GM – FBF – Today’s American Champion event was a three-day conference in Boston organized by Josephine St. Pierre Ruffin, a civil rights leader and suffragist. In August 1895, representatives from 42 African-American women’s clubs from 14 states convened at Berkeley Hall for the purpose of creating a national organization. It was the first event of its kind in the United States.Speakers included Margaret Murray Washington (the wife of Booker T. Washington), author and former slave Victoria Earle Matthews, anti-lynching activist Ida B. Wells, scholar Anna J. Cooper, civil rights leader T. Thomas Fortune, and social reformers Henry B. Blackwell and William Lloyd Garrison. The National Federation of Afro-American Women, which became the National Association of Colored Women the following year, was organized during the conferenceToday in our History – July 29, 1895 – The First National Conference of the Colored Women of America.In 1892, Boston activist Josephine St. Pierre Ruffin founded the Woman’s Era Club, an advocacy group for black women, with the help of her daughter, Florida Ruffin Ridley, and educator Maria Louise Baldwin. It was the first black women’s club in Boston, and one of the first in the country. Its members, prominent black women from the Boston area, devoted their efforts to education, women’s suffrage, and race-related issues such as anti-lynching reform. Its slogan was “Help to make the world better”. The Woman’s Era, an illustrated monthly publication, was the club’s newspaper.In the early 1890s, when the Woman’s Era polled readers to see if there was a need for a national organization of black clubwomen, the response was overwhelmingly positive. In 1895, an obscure Missouri journalist named John Jacks sent a letter to the secretary of the British Anti-Slavery Society, Florence Belgarnie. In the letter, Jacks criticized the anti-lynching work of Ida B. Wells, and wrote that black women had “no sense of virtue” and were “altogether without character”. Outraged, Belgarnie sent the letter to Ruffin who distributed the letter to various women’s clubs in her call to organize. Soon after, Ruffin organized a national conference in Boston, and asked clubs to send delegates. The first day was to be devoted to the business of organizing, and the second and third to “vital questions concerning our moral, mental, physical and financial growth and well-being.” In the call, Ruffin explained the choice of venue:Boston has been selected as a meeting place because it has seemed to be the general opinion that here, and here only, can be found the atmosphere which would best interpret and represent us, our position, our needs, and our aims.On July 29, 1895, representatives of 42 black women’s clubs from 14 states—including the Colored Women’s League of Washington, the Women’s Loyal Union of New York, and the Ida B. Wells Club of Chicago—gathered in Berkeley Hall for the First National Conference of the Colored Women of America, with Josephine Ruffin presiding. They convened at the hall for three days, with an extra session on August 1 at the Charles Street Church. According to the New York Times, it was “the first movement of the kind ever attempted”.In her opening address, Ruffin explained:Our woman’s movement is woman’s movement in that it is led and directed by women for the good of women and men, for the benefit of all humanity, which is more than any one branch or section of it. We want, we ask the active interest of our men, and, too, we are not drawing the color line; we are women, American women, as intensely interested in all that pertains to us as such as all other American women.Several notable speakers addressed the group. Margaret Murray Washington, the wife of Booker T. Washington, gave an influential speech titled “Individual Work for Moral Elevation”. African-American women, she said, were divided into two classes: those who “had the opportunity to improve and develop mentally, physically, morally, spiritually and financially” and those who had been deprived of that opportunity by slavery. She urged members of the former class to do all they could to uplift and inspire the latter, reasoning that individual success was not enough; that only by “lifting as we climb” was it possible for the race to make progress.Ella L. Smith, the first African-American woman to receive an M.A. degree from Wellesley College, spoke about the need for higher education. Noted scholar Anna J. Cooper spoke about the need to organize. In “The Value of Race Literature”, author and former slave Victoria Earle Matthews stressed the importance of collecting literature by and about African Americans. Agnes Jones Adams gave a speech titled “Social Purity” in which she asserted that being white was not a “criterion for being American”. Civil rights leader T. Thomas Fortune and social reformers Henry B. Blackwell and William Lloyd Garrison spoke about political equality. Helen Appo Cook, president of the National League of Colored Women, read a paper on “The Ideal National Union”. Alexander Crummell, Anna Sprague (the daughter of Frederick Douglass), and anti-lynching activist Ida B. Wells also spoke. Other club women gave speeches on justice, temperance, and the need for industrial training.As the convention’s chaplain, Eliza Ann Gardner of Boston gave the opening benediction. Although it was not unheard of for Christian women to preach in those days, it was unusual for a woman to be given the title of chaplain. Alice T. Miller of Boston read a poem, and singers Moses Hamilton Hodges and Arianna Sparrow gave solo performances.The National Federation of Afro-American Women (NFAAW) was organized during the conference, and its mission defined as:(1) the concentration of the dormant energies of the women of the Afro-American race into one broad band of sisterhood: for the purpose of establishing needed reforms, and the practical encouragement of all efforts being put forth by various agencies, religious, educational, ethical and otherwise, for the upbuilding, ennobling and advancement of the race; (2) to awaken the women of the race to the great need of systematic effort in home-making and the divinely imposed duties of motherhood.Delegates from the conference were elected officers for the organization, and were Margaret Murray Washington (President), Florida Ruffin Ridley (Cor. Sec.), L. C. Carter (Rec. Sec.), Libby B. Anthony (Treasurer), Mary Dickerson, Helen Crum, and Ella Mahammitt (Vice Presidents). Ruffin was nominated for treasurer but refused the position. The Woman’s Era was designated as the organization’s news outlet. The NFAAW held another conference in 1896, when it merged with other groups to form the National Association of Colored Women.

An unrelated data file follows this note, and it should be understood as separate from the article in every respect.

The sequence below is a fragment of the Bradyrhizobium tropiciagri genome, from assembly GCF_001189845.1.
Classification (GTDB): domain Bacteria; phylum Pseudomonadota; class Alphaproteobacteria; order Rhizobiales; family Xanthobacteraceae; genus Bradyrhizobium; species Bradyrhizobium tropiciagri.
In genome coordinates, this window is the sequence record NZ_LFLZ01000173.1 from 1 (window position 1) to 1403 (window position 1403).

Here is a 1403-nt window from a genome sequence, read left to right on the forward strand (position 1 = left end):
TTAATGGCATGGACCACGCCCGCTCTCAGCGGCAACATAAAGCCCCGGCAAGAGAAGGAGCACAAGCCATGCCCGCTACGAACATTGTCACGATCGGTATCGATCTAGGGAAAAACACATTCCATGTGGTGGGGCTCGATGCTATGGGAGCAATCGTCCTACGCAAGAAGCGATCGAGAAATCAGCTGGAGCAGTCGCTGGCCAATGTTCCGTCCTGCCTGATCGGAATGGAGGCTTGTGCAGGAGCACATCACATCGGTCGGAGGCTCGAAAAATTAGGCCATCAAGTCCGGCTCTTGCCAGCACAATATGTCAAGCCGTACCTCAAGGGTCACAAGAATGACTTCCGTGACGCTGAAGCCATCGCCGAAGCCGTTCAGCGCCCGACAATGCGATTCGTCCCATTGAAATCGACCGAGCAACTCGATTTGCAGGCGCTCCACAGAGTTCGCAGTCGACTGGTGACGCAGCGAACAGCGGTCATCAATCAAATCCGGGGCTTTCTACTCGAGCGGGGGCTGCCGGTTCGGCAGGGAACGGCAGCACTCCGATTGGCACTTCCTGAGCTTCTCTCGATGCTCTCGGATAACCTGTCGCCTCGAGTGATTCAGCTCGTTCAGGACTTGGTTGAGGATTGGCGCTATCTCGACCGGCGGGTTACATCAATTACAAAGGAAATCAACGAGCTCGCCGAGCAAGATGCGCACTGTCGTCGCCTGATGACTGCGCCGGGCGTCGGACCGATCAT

GM – FBF – Today’s American Champion was was an American minister and evangelist based in New York City. He was known for the slogan “You can’t lose with the stuff I use!” Though his preaching is considered a form of prosperity theology, Rev. Ike diverged from traditional Christian theology and taught what he called “Science of Living.”Today in our History – July 28, 2009 – Frederick J. Eikerenkoetter II, better known as Reverend Ike (June 1, 1935 – July 28, 2009) died.Frederick J. Eikerenkoetter II was born in Ridgeland, South Carolina to parents from the Netherlands Antilles, and was of African and Indo (Dutch-Indonesian) descent. He began his career as a teenage preacher and became assistant pastor at Bible Way Church in Ridgeland, South Carolina. After serving a stint in the Air Force as a Chaplain Service Specialist (a non-commissioned officer assigned to assist commissioned Air Force chaplains), he founded, successively, the United Church of Jesus Christ for All People in Beaufort, South Carolina, the United Christian Evangelistic Association in Boston, Massachusetts, his main corporate entity, and the Christ Community United Church in New York City.Known popularly as “Reverend Ike,” his ministry reached its peak in the mid 1970s, when his weekly radio sermons were carried by hundreds of stations across the United States. He was famous for his “Blessing Plan” – radio listeners sent him money and in return he blessed them. He said radio listeners who did this would become more prosperous. He was criticized for his overt interest in financial remuneration. In 1972,The New York Times described his church service: “Close your eyes and see green,” the minister exhorted. “Money up to your armpits, a roomful of money and there you are, just tossing around in it like a swimming pool.”The preacher was the Rev. Frederick J. Eikerenkoetter 2d—better known as “Reverend Ike”—urging several thousand of his devoted parishioners to think positive thoughts.From the red‐carpeted stage of what was once a Loew’s movie palace at 175th Street and Broadway, Reverend Ike evoked giggles from the predominantly black congregation. But they repeated his words obediently during a recent Sunday as, microphone in hand, he sang, “Lots and lots of money, ready for my use, oh yes, it’s ready for my use.” Rev. Ike bought the Loew’s 175th Street Theatre movie palace in the Washington Heights neighborhood for over half a million dollars, renamed it the “Palace Cathedral” – although colloquially it was known as “Reverend Ike’s Prayer Tower” – and had it fully restored. Restorations included the seven-story high, twin chamber Robert Morton organ. The “Miracle Star of Faith”, visible from the George Washington Bridge, tops the building’s cupola. In 2016, the building was designated as a landmark by the New York City Landmark Commission.Rev. Ike was also the “chancellor” of the United Church Schools, including the Science of Living Institute and Seminary (which awarded him, his wife, and his son Doctor of the Science of Living degrees); the Business of Living Institute (home of Thinkonomics); and other educational projects.Ike made a guest appearance on Hank Williams, Jr.’s single “Mind Your Own Business”, a Number One country music hit in December 1986. This song is Reverend Ike’s only chart single. In December 2005, John Lennon and Yoko Ono’s personal assistant May Pang told Radio Times: At night he (John Lennon) loved to channel-surf, and he would pick up phrases from all the shows. One time, he was watching Reverend Ike, a famous black evangelist, who was saying, “Let me tell you guys, it doesn’t matter, it’s whatever gets you through the night.” John loved it and said, “I’ve got to write it down or I’ll forget it.” He always kept a pad and pen by the bed. That was the beginning of [the song] “Whatever Gets You thru the Night”.Ike and his wife, Eula M. Dent, had one son, Xavier Eikerenkoetter. Reverend Ike died in Los Angeles at age 74 on July 28, 2009, after having not fully recovered from a stroke in 2007. His son gave a moving eulogy at his father’s memorial service comparing his father to Martin Luther King and Malcolm X – as a “spiritual activist” and a liberator of minds. Xavier subsequently took over the church. Research more about this great American Champion and share it with your babies. Make it a champion day!